I think part of the reason for that is that for one thing, the game presented itself as looking like a pretty straightforward tunnel shooter, but it was in fact quite a bit different and more complicated than that. The way to score highly, for example, was to deliberately accumulate enemies at the rim of the playing surface and then push them all off at once, a technique not only impossible in a classic tunnel shooter, but also one which if attempted would be suicide for the player (keeping things away from the rim is central to surviving in the classic game).
Some people simply could not handle the sensory overload that built up on the higher levels. Some people didn’t like it, some people seemed to actually be angry that I’d even try to modify game difficulty using such a technique. But to those who ended up loving the game it is the very thing that they like about it the most – how you had to open up your senses as wide as possible, take everything in, both visually and sonically, and process it into something you can see clearly. It’s hard to describe but it feels almost transcendental when you can do it.
It wasn’t for everybody, that much is true, but SG remains one of the designs of which I am most proud. By and large those people whom it angered have long since forgotten about it, but those who understood and enjoyed it still remember it well, and play it to this day, and for that I am happy. SG attempted to push out a little beyond the boundaries of what had been before. It’s a direction I’d love to push in again one day if I can ever afford to do so. Who knows what it’d be like with new heights of available processing power and the advent of decent VR equipment. I’d certainly like to try to find out!
Following Space Giraffe I did another neo-retro styled shooter, on the PC this time, once again using the Neon graphics synthesiser engine but just for enemy shape generation and background effects creation rather than for sensory overload purposes.
After the frantic overload of SG Gridrunner Revolution was a much more chilled-out and contemplative affair.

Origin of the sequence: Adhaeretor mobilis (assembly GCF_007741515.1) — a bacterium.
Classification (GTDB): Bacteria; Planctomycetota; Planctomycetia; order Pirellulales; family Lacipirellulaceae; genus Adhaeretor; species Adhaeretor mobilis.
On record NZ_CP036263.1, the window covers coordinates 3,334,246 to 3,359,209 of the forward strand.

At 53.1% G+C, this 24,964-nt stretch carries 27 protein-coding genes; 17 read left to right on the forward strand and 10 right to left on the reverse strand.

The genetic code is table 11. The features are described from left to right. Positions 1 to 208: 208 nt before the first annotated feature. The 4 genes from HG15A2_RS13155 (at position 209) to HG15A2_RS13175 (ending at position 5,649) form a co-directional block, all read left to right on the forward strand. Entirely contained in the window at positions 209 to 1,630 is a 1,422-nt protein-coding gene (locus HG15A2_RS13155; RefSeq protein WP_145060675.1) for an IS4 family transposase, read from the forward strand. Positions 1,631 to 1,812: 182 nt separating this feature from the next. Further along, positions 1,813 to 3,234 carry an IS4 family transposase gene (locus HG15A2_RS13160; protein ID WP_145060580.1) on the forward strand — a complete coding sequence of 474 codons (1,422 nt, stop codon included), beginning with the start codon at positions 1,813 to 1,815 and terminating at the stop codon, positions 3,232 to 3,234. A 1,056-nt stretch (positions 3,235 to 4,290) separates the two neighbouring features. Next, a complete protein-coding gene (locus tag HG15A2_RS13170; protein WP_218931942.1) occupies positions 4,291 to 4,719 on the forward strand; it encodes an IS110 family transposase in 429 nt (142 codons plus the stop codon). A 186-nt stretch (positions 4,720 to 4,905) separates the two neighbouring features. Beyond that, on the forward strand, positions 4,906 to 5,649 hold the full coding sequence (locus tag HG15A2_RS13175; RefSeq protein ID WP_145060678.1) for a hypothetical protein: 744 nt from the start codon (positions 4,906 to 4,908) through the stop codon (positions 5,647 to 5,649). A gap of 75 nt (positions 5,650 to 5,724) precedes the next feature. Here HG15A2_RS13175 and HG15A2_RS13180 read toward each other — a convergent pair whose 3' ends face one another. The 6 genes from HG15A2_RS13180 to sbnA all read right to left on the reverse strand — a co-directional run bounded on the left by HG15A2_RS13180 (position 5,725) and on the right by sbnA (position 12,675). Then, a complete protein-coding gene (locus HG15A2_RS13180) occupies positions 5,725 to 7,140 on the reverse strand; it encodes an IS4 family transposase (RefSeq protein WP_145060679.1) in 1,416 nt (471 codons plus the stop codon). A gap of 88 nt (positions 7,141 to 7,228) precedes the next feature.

Since Gridrunner Revolution I’ve pretty much stayed away from the neo-retro style stuff, partly because I was working on shortish projects on iOS which lent themselves much more to the traditional sprite-and-tile style, and partly because if anything some of the neo-retro tropes were becoming a little bit overused and simply throwing up some bloomy vectors, cranking up the feedback and chucking a million particles around seemed to be getting commonplace. “Looks like Geometry Wars” started to become more of a curse than a blessing, great though GW originally was.
However it’s been ten games and quite a few years since my last foray into neo-retro territory, and when the opportunity arose to do a project on the PS Vita I thought it’d be particularly nice to do something in that style, as the Vita has such a fantastic screen that is ideally suited for such things, with chthonically deep blacks and intensely vibrant colours. And so I postulated a project with the following characteristics:
- Tube shooter, more traditional than overload-y like SG was, more accessible to all and straightforward.
- Cognisant of its heritage from T2K and T3K, but extrapolating forward from both and fixing the most egregious flaws from both.
- Neo-retro but not cheesily so. Classy and sharp rather than just vomiting a load of particles out and cranking the feedback up to 11.
The result of all this is our new Vita game: TxK.
We’ve tried our best to create something that will feel familiar to anyone who has played any of our earlier tunnel shooters, but which will have enough fun, beauty and challenge in it that you won’t feel like you’re just running over the same old ground.
We’ve come up with a game that won’t overwhelm you with too many effects and particles thrown in your face at once – it’s certainly pretty but not obnoxiously overloaded. For the first time we’re able to create vectors that actually look “vectory” – not overbloomed exaggerations. The high pixel density of the Vita screen and the incredible clarity and contrast of the display yields vectors that really do look almost as nice as those of the old vector display coin-ops.
We believe that whether or not you get a high score, the actual process of playing should be enjoyable enough that you will always enjoy the ride. Play should look so good, feel so good and sound so good that playing is its own reward, win or lose. After all, shouldn’t playing be fun?